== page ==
I. The name of shrubs, sometimes twining, of the genus jasminum, which with three other genera some botanists place in the order jasminaceae, while others regard it as belonging to the olive family. The species are all natives of warm countries; they have compound leaves, which are sometimes reduced to a single leaflet and appear simple; the axillary or terminal, yellow or white flowers have a tubular corolla with a spreading limb, two stamens, and a two-lobed ovary; the fruit is berry-like. The flowers of most species are deliciously fragrant, and the plants are favorites in the greenhouse, and where the climate will allow are cultivated in the open air. The best known species is the common jasmine (J. officinale), which was introduced into England from the East in 1548, and is there cultivated for covering walls and arbors. It cannot be considered as properly hardy in the climate of New York, though in some sheltered situations it lasts for several years. It has become thoroughly naturalized in the south of Europe, and is also cultivated there for the sake of its perfume, which is obtained by stratifying the flowers with cotton impregnated with bene oil (sesamum), and allowing them to remain in a closed vessel for 24 hours; the flowers are then removed and replaced by fresh ones, and the process repeated until the oil is strongly impregnated with the odor; the oil is removed from the cotton by pressure, and is used to perfume pomades; when the oil is treated with alcohol that takes up the odor of the flowers, it forms the essence of jasmine.
Perhaps the hardiest species is J. nudiflorum, which has yellow flowers, appearing very early in spring, but they are without odor; J. odoratissimum has also yellow flowers, and is one of the most fragrant; the same may be said of J. revolu-tum. One of the finest greenhouse species is J. grandiflorum, which is in Europe known as the Malabar, and by American florists as the Catalonian jasmine; its long weak stems allow it to be trained upon frames or trellises, and it produces its exceedingly fragrant flowers, which are tinged with pink on the outside, in clusters of two or three. The sambac (J. sarnbac), an East Indian species, is a fine shrub for a warm greenhouse; it has leaves of a single leaflet, and large flowers in small clusters, which are very fragrant, especially in the evening; there are several florists' varieties of this species, some of which have double flowers, and are much prized by bouquet makers. The leaves of J. floribundum are exceedingly bitter, and are used in Abyssinia to destroy the tapeworm. The jasmines are multiplied by means of cuttings in the same manner as other greenhouse shrubs. II. Cape Jasmine, a popular name for plants of the genus Gardenia, not related to the true jasmines.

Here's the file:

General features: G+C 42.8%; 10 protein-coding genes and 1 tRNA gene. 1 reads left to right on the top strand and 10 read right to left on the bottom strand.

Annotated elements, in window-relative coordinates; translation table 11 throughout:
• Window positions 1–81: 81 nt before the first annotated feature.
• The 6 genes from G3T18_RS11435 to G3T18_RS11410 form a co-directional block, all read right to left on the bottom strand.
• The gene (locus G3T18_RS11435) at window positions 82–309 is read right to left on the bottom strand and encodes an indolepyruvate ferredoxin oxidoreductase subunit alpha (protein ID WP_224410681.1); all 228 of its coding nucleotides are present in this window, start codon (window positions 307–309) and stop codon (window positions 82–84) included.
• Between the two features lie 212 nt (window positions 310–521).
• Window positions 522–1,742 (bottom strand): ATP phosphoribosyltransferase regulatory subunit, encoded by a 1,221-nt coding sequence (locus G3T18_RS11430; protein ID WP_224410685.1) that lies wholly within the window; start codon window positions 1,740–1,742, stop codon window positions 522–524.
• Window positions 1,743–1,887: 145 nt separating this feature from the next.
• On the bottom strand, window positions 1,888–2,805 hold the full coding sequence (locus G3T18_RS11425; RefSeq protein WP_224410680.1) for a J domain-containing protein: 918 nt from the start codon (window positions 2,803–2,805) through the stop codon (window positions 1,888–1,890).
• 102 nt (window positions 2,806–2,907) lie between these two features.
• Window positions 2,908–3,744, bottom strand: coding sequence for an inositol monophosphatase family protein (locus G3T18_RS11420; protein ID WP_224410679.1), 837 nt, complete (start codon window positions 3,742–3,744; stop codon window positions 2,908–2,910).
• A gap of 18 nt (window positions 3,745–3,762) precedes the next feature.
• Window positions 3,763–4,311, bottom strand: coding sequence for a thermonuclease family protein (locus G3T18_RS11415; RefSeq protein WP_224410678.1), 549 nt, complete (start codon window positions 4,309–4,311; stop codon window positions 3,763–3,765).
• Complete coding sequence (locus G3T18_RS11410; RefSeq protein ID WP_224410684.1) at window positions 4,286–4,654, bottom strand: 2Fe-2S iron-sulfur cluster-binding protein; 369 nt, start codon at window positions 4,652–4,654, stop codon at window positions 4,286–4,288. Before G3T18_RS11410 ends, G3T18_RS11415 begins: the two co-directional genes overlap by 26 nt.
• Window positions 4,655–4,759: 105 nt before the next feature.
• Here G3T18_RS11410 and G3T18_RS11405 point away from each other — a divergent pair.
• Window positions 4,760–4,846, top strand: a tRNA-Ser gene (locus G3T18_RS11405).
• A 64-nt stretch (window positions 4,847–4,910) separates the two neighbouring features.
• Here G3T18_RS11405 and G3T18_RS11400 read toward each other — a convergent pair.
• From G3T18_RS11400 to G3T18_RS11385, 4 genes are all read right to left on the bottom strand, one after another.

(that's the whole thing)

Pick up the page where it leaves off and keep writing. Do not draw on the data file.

This genus belongs to the madder family (rubiaceae), and consists of tropical and subtropical shrubs. The cultivated species have large terminal and very fragrant white flowers. The genus was dedicated by Ellis to Dr. Alexander Garden of Charleston, S. C, who commenced in 1755 a correspondence with Linnaeus and other European botanists, and did much to make American plants known to science. The best known species is G. florida, which does not come from the Cape, but was introduced into England from China in 1754. The double variety is the one most generally cultivated, and is a popular greenhouse plant; it also succeeds in window cultivation; in the southern states it is hardy, and is used for the decoration of cemeteries, dooryards, and the like. The fruit is a large, oblong, orange-colored berry, which is said to be used in China for dyeing yellow. A smaller species, G. radicam, is also cultivated, and there are forms of both with variegated leaves. Those who have no greenhouse can enjoy the Cape jasmine by treating it as a bedding plant, allowing it to grow in the open border during summer, and removing it to a dry frost-proof cellar for the winter.
III. Carolina or Yellow Jasmine, a climbing vine, found from Virginia southward, where it grows in great profusion, festooning the trees and shrubs, and in spring covered with funnel-shaped bright yellow flowers, about an inch across, which have a fragrance similar to that of the true jasmine; when the plant is abundant the odor is almost overpowering. It is the gelsemium sempervi-rens, of the family Loganiacem, and not closely related botanically to the jasmine. The shining leaves are very nearly evergreen, and make the plant an attractive one when not in flower. Within a few years this plant has come into use as a remedial agent, the root having been accidentally discovered to possess remarkable sedative powers.